KELLY: I do need to ask about unexplained fires, explosions at strategic locations in Russia. Russia's biggest chemical plant just burned down for reasons not known. Is Ukraine attacking inside Russia?

KULEBA: Whatever Ukraine does, Ukraine always defends itself. This is a defensive war, and we defend our country from an aggressive country that is much bigger and stronger than us. But again...

KELLY: Striking inside Russia would be offensive, though, not defensive, no?

KULEBA: No, I'm not saying it was - I'm not saying we are attacking objects in Russia. What I'm saying is that whatever we do here is aimed at defending the country. Imagine, theoretically, that a missile is heading towards target in Ukraine and we have, theoretically, the capacity to shoot it down. Should we wait until it reaches our city because we cannot shoot it down in the Russian skies? If we had the possibility to shoot them down, we would use them because the eventual target is in Ukraine, and we have to save people and our own houses.

KELLY: And I hear you using the word theoretically, so you are not confirming or denying what is targeting these...

KULEBA: No, no.

KELLY: ...Locations in Russia?

KULEBA: I think it's the military. I think is the military guys who have to confirm or deny hitting this or that target. My point to you is that we are fighting against the enemy who is much stronger and has more resources than we do. And everything we do is aimed at saving and defending and saving Ukraine. We have no aggressive plans towards Russia. We have no intention to invade Russia. We have no intention to cross the border between our countries. Everything we do is aimed at one thing - to defend our country and our right to exist.

KELLY: So that brings me to the last thing to ask you. You're a diplomat. As a diplomat, do you still hold out hope that diplomacy can end this war?

KULEBA: Of course - every war ends with diplomacy. This is how history works. In the end, it's diplomats who have to sit down and draft and sign an agreement.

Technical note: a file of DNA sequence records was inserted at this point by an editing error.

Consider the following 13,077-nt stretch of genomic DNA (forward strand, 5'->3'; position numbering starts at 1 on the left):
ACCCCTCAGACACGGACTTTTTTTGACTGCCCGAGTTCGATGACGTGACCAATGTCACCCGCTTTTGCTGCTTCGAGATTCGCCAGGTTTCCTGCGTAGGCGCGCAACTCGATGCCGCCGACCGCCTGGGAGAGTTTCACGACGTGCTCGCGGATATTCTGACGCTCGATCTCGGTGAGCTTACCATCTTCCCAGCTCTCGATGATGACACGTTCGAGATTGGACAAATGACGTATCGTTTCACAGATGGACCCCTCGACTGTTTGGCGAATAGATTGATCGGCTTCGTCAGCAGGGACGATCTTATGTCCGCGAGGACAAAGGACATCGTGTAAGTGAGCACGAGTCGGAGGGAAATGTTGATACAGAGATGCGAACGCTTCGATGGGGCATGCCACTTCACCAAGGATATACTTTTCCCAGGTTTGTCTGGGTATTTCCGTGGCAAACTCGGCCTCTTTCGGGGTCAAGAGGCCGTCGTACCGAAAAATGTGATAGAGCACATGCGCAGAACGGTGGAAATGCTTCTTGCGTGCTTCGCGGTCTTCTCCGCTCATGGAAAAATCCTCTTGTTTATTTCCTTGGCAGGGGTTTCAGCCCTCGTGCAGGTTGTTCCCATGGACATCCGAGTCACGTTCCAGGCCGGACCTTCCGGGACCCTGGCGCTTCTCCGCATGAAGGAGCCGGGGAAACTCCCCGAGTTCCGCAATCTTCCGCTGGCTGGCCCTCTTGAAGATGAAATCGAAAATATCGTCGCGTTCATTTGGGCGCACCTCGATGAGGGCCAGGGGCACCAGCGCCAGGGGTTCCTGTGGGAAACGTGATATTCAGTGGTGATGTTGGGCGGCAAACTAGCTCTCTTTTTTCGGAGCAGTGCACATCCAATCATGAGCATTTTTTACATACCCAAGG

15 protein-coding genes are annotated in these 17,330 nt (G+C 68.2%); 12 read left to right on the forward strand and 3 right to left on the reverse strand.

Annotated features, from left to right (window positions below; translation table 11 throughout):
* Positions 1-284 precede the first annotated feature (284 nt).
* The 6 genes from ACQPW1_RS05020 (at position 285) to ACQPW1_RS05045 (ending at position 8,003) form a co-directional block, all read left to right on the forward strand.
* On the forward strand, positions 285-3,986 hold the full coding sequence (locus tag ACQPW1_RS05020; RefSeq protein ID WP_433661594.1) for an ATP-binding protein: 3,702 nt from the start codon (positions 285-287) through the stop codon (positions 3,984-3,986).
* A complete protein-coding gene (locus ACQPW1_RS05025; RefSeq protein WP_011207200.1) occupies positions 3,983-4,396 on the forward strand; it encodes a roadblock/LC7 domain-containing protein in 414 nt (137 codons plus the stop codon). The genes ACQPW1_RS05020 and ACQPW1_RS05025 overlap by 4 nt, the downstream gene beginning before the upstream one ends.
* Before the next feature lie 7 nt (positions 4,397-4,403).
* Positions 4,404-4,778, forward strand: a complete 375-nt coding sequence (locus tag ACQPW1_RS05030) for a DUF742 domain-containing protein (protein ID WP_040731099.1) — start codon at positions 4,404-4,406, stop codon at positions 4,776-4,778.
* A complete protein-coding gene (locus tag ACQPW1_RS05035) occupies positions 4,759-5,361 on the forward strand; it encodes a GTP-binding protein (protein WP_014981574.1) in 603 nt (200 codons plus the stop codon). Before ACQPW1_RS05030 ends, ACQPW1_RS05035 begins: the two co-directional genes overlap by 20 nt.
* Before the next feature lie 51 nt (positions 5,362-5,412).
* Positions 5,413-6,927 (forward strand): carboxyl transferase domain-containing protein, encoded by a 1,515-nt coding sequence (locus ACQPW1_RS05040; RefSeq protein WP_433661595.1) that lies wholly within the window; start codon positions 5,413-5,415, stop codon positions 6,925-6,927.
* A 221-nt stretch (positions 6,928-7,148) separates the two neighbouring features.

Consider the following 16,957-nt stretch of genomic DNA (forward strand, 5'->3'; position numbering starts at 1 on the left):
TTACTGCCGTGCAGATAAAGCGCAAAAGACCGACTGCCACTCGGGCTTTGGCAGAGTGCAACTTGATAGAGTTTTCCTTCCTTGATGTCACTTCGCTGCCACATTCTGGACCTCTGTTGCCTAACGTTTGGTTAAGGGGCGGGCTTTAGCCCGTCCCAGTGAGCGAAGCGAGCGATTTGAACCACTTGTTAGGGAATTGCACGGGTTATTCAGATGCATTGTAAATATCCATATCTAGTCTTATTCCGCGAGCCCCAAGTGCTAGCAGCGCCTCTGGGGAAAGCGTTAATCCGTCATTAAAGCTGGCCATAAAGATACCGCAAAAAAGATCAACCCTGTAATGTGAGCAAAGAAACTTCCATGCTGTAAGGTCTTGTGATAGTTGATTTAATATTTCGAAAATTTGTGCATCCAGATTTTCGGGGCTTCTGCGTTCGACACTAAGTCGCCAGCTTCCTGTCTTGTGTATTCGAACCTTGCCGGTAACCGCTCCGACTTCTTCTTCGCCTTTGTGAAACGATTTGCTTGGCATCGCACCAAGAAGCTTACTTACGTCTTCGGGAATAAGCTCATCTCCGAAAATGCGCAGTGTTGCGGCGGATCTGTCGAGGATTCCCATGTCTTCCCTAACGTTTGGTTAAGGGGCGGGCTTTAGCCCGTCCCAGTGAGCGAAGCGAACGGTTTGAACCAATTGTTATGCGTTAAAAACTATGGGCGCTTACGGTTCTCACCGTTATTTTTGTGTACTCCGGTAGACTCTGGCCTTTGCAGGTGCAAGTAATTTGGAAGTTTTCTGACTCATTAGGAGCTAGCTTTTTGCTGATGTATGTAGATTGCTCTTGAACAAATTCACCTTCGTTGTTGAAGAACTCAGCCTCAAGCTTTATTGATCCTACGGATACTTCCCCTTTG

KELLY: That would require Russia to negotiate in good faith, though. Do you believe that is possible?

KULEBA: You know, the chances to meet a Russian diplomat negotiating in good faith are equal to meeting a Martian on Earth. But still, we have to be ready to negotiate with them, to defend our positions. But as a diplomat, I have to make sure that my country approaches this negotiations in the strongest position possible. And the strength of our position will depend on the level and quality of sanctions imposed against Russia, on the amount and quality of weapons supplied to Ukraine, on the level of isolation of Russia in the world and on the ability of Ukrainian army to push Russian army back. If we - I can do the three first things to help our army to do the force. And as a diplomat, I'm focused on this. I am ready to negotiate, but I want my country to be very strong in those negotiations.

KELLY: Dmytro Kuleba - he is the foreign minister of Ukraine. He joined us from the capital, Kyiv. Foreign Minister, thank you - great to speak with you.

KULEBA: Thank you.

(SOUNDBITE OF MUSIC) Transcript provided by NPR, Copyright NPR.

Mary Louise Kelly is a co-host of All Things Considered, NPR's award-winning afternoon newsmagazine.
Justine Kenin
Justine Kenin is an editor on All Things Considered. She joined NPR in 1999 as an intern. Nothing makes her happier than getting a book in the right reader's hands – most especially her own.